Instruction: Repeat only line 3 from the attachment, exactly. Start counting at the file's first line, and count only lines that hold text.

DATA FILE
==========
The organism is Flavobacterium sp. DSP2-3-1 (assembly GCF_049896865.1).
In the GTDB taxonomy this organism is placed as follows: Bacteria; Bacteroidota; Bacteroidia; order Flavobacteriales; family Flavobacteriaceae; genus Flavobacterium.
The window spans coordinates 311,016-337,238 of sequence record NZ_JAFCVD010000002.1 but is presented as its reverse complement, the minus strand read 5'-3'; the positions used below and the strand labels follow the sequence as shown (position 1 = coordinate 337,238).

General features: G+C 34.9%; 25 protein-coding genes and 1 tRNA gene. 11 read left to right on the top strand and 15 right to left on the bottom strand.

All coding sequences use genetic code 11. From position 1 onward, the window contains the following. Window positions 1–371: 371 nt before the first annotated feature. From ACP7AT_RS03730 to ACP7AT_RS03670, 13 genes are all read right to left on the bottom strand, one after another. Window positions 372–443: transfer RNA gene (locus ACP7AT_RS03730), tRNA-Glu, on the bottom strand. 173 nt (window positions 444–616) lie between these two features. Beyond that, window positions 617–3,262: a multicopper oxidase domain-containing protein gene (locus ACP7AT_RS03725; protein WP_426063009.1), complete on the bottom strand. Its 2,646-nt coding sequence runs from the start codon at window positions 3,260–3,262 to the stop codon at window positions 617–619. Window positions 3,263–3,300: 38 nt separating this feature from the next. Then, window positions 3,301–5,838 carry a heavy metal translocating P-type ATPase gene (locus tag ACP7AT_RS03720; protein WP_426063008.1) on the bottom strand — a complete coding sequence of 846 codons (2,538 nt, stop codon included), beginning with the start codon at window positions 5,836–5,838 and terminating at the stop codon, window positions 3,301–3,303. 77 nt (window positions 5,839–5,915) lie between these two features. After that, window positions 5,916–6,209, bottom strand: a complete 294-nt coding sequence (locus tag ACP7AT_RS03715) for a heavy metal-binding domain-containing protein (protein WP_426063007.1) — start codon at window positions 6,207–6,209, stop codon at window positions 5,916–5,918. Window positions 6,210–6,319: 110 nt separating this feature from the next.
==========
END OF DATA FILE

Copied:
The window spans coordinates 311,016-337,238 of sequence record NZ_JAFCVD010000002.1 but is presented as its reverse complement, the minus strand read 5'-3'; the positions used below and the strand labels follow the sequence as shown (position 1 = coordinate 337,238).